Those of you who follow my blog know that every so often I come back to issues of Church and faith. Over the years I’ve developed my own eclectic brand of spirituality, but my Catholic roots remain strong. In many ways I continue to take pride in what I consider the best of the Catholic tradition: service to those in need, commitment to establishing a just and peaceful society, compassion and love for one’s neighbor, and openness to an evolving understanding of scripture, which the Catholic Church aptly calls the Living Word of God.
As a young girl attending Catholic grade school, I tried to be flawless in my devotion even though I was decidedly progressive in my thoughts. I entertained many fantasies about the future of my beloved Church. For example, I dared to imagine that one day I would witness the ordination of women into the priesthood. While women have become ministers in other denominations, the Catholic male hierarchy remains as entrenched as it was in my youth, committed to its millennial, decidedly sexist choke-hold on religious authority.
But I digress. The point is, as a girl I had some crazy ideas as to what Catholicism might look like at the beginning of the third millennium (crazy in the sense of innocent, not unreasonable). Yet I never never imagined that one day I might find myself defending the Pope against conservative members of the Republican Party. Catholicism and Republicanism went hand-in-hand in my family. You simply couldn’t have one without the other. And that they would ever be in disagreement was inconceivable.
Last week, that reality was turned upside down. Pope Francis released his much-anticipated encyclical Laudato si’. Suddenly the conservative movement, which has been digging themselves into a hole through blind insistence on stamping down the science behind our understanding of climate change, felt like they’d been hung out to dry by one of the most important figures of religious moral authority in the world.
I must say, that was a refreshing change.
I fear, though, that in the race to declare themselves “for” or “against” the Pope’s encyclical, very few people actually read what he wrote. And as often happens, the core message was misrepresented by people on both sides of the debate.
Laudato si’ is not really about global climate change. True, Pope Francis mentions this along with a long (and rather depressing) list of maladies affecting our planet. But his true message runs so much deeper than a single environmental challenge or the politics that plague it.
Pope Francis’s message is about the moral dimensions of human activity. He urges us to remember our compassion for each other and for the planet on which we depend. He invites us to a dialogue across every imaginable – and imaginary – boundary we have created: political, economic, religious, environmental, social, technological, even artistic.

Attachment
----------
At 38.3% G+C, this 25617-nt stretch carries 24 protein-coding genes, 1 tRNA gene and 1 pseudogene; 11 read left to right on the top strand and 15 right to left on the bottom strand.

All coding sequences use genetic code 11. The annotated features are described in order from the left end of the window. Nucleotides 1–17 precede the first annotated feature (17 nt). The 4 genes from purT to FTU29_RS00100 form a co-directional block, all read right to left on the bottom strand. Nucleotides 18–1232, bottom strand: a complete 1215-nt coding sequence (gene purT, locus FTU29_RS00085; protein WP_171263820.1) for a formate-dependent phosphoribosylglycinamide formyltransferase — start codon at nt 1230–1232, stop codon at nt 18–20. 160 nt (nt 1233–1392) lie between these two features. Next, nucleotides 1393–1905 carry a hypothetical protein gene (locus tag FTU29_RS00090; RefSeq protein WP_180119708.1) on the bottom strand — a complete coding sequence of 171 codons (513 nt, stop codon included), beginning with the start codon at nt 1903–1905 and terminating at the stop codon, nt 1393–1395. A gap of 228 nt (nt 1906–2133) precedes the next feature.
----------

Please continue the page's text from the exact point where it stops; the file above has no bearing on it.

Throughout the encyclical, the Pope painstakingly demonstrates how his arguments are firmly grounded in the faith and theological traditions of the Church. There is nothing new here. He simply brings a rich body of teaching together in one document, and invites us to reflect and act upon the consequences of our most fundamental responsibilities toward all of Creation.
It’s hard for me to imagine that anyone who spoke out against the encyclical last week actually read it. There may be some points of argument that certain readers would take issue with, but to claim the Pope doesn’t know what he’s talking about, or has no authority to speak on these matters, indicates ignorance regarding the contents of the encyclical, or worse, a complete lack of moral sensibility and compassion. Certainly anyone who holds the fundamental tenets of Christianity and the Catholic tradition dear cannot turn his or her back on the central message so eloquently delivered in Laudato si’.
Before you listen any further to the media debates, I encourage you to read the Pope’s encyclical for yourself. I believe it may be the single most important religious document of this century, and it deserves everyone’s attention.
Laudato si’ can be read on line or downloaded for free from the Vatican web site. I’ve seen it mentioned that the encyclical runs 200 pages; but my pdf copy is only 84 pages long. (I don’t know where the 200 number comes from, but I worry that the reputed length has discouraged a lot of people from going to the original source material and forming an educated opinion of their own.) The encyclical is very well written; the language very accessible. It inspires us, in the way that only the best of sermons can, by calling everyone to a higher standard for living as a community on this beautiful and unique planet we come home.
Read it. Think about it. And then, let’s talk. Just as Pope Francis has invited us to do.